abstract = "Introduction: Escherichia coli producing extended spectrum-β-lactamases (ESBL), particularly CTX-M type ESBLs, have rapidly spread worldwide and pose a serious threat for healthcare-associated infections. We performed a molecular detection and characterization study of ESBL-related bla genes, including blaTEM, blaSHV, blaCTX-M, and blaCTX-M15, and also assessed the relationship between the phylogenetic background of strains carrying ESBL genes and the patient's clinical outcome. Methodology: A total of 300 non-repeated, clinically significant isolates were investigated. The molecular types of ESBL genes were determined using multiplex PCR. Phylogenetic analysis was performed using triplex PCR methods. Antibiograms and the patient's clinical outcome were collected in a structured pro forma. Results: Among the 300 isolates, 212 (70.5{\%}) isolates were found to carry ESBL genes. A total of 186 (62{\%}) strains were positive for the blaCTX-M gene, and 171 isolates (approximately 92{\%}) of these blaCTX-M producers were positive for blaCTXM-15. Phylogenetic analysis of the isolates indicated that 41 (67{\%}) Group A, 22 (81.50{\%}) group B1, 67 (64.5{\%}) group B2 and 82 (76{\%}) group D isolates carried different ESBL genes. Appropriate antibiotic therapy helped to resolve infection in 66.5{\%} patients. Conclusion: Our study documented the high prevalence of ESBLs in E. coli isolates, with CTX-M-15 as the predominant ESBL gene in the region, and these isolates predominantly belonged to commensal phylo-groups. Thus, an appropriate antibiotic and hospital policy is required to reduce the horizontal spread of ESBL genes among various bacterial strains, whereas in the near future, the spread of ESBL producers may result in therapeutic dead ends.",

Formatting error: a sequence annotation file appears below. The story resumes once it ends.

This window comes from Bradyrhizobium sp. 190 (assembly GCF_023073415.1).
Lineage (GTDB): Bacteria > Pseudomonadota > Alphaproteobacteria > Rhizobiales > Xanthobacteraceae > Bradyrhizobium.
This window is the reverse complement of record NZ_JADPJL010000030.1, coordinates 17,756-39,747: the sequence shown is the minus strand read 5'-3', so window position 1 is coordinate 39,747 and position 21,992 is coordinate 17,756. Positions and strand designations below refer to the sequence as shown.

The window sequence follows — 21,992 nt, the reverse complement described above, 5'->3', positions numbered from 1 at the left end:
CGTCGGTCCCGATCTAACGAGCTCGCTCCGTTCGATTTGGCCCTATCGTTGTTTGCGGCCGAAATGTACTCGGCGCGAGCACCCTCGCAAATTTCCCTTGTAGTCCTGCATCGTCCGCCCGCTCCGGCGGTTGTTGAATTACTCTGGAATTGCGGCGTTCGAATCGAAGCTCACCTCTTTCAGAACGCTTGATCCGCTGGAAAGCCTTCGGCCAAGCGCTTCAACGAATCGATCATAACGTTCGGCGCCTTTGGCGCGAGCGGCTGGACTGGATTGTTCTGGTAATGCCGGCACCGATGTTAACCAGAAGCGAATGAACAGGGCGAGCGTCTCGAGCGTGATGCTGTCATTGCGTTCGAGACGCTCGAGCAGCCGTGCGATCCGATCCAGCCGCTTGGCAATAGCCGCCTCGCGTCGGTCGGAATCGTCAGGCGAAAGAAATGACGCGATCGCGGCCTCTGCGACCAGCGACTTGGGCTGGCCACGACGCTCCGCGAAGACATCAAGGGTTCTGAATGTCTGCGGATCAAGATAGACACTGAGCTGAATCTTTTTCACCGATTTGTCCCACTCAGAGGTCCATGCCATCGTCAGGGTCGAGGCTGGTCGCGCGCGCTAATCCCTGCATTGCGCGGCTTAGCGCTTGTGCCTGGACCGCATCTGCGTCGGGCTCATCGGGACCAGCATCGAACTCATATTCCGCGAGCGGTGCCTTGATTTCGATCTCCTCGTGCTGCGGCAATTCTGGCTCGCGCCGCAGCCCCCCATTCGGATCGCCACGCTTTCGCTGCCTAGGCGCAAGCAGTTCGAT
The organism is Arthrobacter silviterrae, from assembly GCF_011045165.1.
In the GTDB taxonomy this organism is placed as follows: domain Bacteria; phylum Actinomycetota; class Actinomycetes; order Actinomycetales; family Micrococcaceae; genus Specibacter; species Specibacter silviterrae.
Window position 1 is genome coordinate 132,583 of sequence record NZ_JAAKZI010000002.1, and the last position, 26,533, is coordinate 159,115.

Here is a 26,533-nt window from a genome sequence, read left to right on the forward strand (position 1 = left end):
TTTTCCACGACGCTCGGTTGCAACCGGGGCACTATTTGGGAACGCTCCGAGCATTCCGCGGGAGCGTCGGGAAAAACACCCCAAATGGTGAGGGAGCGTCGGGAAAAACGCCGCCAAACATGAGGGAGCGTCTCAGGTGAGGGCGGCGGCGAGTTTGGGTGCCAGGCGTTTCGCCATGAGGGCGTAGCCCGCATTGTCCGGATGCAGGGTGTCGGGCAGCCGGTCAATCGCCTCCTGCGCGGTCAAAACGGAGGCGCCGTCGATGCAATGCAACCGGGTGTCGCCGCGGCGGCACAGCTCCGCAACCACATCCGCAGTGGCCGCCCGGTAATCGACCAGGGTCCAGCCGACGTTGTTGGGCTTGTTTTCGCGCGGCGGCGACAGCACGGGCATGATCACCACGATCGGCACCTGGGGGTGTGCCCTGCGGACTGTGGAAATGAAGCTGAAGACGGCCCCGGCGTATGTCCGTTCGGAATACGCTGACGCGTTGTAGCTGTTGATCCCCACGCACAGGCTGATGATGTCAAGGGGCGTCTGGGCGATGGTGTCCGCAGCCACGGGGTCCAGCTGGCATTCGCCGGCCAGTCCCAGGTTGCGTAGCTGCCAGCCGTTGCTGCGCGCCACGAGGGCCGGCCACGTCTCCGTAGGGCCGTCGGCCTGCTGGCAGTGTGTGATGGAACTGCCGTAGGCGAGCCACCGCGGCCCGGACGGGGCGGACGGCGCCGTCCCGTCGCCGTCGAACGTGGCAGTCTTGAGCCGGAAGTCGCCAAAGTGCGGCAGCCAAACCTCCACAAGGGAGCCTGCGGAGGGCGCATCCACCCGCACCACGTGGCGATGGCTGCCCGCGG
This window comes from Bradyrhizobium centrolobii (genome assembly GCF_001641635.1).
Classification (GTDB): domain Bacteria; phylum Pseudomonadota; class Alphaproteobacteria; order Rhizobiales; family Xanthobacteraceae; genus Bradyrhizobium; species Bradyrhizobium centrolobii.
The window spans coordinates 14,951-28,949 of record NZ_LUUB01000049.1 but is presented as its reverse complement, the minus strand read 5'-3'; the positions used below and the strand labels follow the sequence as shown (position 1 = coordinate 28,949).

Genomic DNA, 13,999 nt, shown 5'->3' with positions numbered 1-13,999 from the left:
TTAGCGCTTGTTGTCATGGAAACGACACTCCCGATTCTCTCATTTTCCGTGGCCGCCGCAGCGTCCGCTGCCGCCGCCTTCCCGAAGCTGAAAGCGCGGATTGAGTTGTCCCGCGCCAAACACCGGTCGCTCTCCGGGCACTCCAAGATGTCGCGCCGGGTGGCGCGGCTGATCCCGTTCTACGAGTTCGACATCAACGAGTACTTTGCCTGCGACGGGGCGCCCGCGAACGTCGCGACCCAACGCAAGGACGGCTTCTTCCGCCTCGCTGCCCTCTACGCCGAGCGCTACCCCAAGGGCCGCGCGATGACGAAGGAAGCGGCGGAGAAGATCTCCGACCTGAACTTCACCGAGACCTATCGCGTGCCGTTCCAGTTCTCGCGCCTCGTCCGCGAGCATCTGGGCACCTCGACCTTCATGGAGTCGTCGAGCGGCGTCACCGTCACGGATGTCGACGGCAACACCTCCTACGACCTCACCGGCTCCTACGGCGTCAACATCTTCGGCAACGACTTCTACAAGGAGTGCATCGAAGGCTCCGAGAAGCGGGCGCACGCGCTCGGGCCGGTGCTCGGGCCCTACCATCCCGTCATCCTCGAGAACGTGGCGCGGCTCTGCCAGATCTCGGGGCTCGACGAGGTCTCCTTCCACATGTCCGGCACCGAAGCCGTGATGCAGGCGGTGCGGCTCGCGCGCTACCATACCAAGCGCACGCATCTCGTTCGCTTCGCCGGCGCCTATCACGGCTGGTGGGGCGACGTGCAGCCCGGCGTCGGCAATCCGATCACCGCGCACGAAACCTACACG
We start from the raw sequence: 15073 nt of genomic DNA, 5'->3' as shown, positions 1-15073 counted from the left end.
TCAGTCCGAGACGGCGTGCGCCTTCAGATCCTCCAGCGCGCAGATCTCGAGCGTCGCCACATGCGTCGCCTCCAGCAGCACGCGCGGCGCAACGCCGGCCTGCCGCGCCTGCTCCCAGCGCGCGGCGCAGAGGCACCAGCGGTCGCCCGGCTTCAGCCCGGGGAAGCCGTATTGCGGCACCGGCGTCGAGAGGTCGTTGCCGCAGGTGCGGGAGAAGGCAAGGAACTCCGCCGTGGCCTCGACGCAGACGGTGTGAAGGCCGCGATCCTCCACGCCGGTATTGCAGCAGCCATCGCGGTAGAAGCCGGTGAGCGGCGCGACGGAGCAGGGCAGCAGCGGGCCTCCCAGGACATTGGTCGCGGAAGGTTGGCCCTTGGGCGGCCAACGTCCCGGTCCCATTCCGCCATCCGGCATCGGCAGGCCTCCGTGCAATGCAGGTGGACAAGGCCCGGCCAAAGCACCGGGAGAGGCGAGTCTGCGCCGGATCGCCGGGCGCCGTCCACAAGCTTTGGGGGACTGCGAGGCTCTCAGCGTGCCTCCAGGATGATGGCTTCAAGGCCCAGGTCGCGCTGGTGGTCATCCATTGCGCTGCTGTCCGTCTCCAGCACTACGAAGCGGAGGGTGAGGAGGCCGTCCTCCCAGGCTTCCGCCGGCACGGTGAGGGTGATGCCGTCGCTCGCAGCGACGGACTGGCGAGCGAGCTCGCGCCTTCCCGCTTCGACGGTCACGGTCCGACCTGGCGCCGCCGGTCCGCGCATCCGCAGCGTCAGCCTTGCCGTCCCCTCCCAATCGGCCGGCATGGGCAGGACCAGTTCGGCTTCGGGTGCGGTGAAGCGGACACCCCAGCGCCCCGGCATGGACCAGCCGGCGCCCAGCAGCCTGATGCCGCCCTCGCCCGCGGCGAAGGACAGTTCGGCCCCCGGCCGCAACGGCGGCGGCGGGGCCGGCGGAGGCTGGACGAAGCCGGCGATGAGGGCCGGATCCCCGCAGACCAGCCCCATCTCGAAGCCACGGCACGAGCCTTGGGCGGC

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Clinical significance and phylogenetic background of extended spectrum β-lactamase producing Escherichia coli isolates from extra-intestinal infections. / Chakraborty, Arindam; Adhikari, Prabha; Shenoy, Shalini; Saralaya, Vishwas.

In: Journal of Infection and Public Health, Vol. 8, No. 3, 01.05.2015, p. 248-253.

Research output: Contribution to journalArticle

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T1 - Clinical significance and phylogenetic background of extended spectrum β-lactamase producing Escherichia coli isolates from extra-intestinal infections

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AU - Adhikari, Prabha

AU - Shenoy, Shalini

AU - Saralaya, Vishwas